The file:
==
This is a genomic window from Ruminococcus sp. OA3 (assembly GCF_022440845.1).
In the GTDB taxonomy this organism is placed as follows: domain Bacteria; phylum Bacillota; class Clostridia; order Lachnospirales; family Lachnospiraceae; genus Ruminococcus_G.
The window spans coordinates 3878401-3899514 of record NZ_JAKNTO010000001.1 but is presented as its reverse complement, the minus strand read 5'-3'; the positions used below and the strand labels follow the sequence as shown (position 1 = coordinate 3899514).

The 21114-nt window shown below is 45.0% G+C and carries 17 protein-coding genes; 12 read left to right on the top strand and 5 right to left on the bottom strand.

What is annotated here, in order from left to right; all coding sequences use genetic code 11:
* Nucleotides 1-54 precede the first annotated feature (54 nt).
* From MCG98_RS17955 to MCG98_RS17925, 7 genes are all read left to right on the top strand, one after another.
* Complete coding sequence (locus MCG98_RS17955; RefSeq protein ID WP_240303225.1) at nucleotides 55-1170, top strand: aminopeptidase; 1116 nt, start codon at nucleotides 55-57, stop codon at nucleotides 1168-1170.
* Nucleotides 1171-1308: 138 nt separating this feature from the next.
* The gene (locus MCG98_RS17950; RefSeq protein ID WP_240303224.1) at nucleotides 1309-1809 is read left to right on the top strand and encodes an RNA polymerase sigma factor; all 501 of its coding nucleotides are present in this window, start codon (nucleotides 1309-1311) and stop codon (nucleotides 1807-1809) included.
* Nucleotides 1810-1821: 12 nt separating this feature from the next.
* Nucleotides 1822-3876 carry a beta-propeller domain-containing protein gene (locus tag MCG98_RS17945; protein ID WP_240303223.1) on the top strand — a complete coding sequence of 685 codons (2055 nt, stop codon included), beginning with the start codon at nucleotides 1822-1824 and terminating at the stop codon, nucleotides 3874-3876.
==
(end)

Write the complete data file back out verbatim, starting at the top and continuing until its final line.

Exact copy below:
This is a genomic window from Ruminococcus sp. OA3 (assembly GCF_022440845.1).
In the GTDB taxonomy this organism is placed as follows: domain Bacteria; phylum Bacillota; class Clostridia; order Lachnospirales; family Lachnospiraceae; genus Ruminococcus_G.
The window spans coordinates 3878401-3899514 of record NZ_JAKNTO010000001.1 but is presented as its reverse complement, the minus strand read 5'-3'; the positions used below and the strand labels follow the sequence as shown (position 1 = coordinate 3899514).

The 21114-nt window shown below is 45.0% G+C and carries 17 protein-coding genes; 12 read left to right on the top strand and 5 right to left on the bottom strand.

What is annotated here, in order from left to right; all coding sequences use genetic code 11:
* Nucleotides 1-54 precede the first annotated feature (54 nt).
* From MCG98_RS17955 to MCG98_RS17925, 7 genes are all read left to right on the top strand, one after another.
* Complete coding sequence (locus MCG98_RS17955; RefSeq protein ID WP_240303225.1) at nucleotides 55-1170, top strand: aminopeptidase; 1116 nt, start codon at nucleotides 55-57, stop codon at nucleotides 1168-1170.
* Nucleotides 1171-1308: 138 nt separating this feature from the next.
* The gene (locus MCG98_RS17950; RefSeq protein ID WP_240303224.1) at nucleotides 1309-1809 is read left to right on the top strand and encodes an RNA polymerase sigma factor; all 501 of its coding nucleotides are present in this window, start codon (nucleotides 1309-1311) and stop codon (nucleotides 1807-1809) included.
* Nucleotides 1810-1821: 12 nt separating this feature from the next.
* Nucleotides 1822-3876 carry a beta-propeller domain-containing protein gene (locus tag MCG98_RS17945; protein ID WP_240303223.1) on the top strand — a complete coding sequence of 685 codons (2055 nt, stop codon included), beginning with the start codon at nucleotides 1822-1824 and terminating at the stop codon, nucleotides 3874-3876.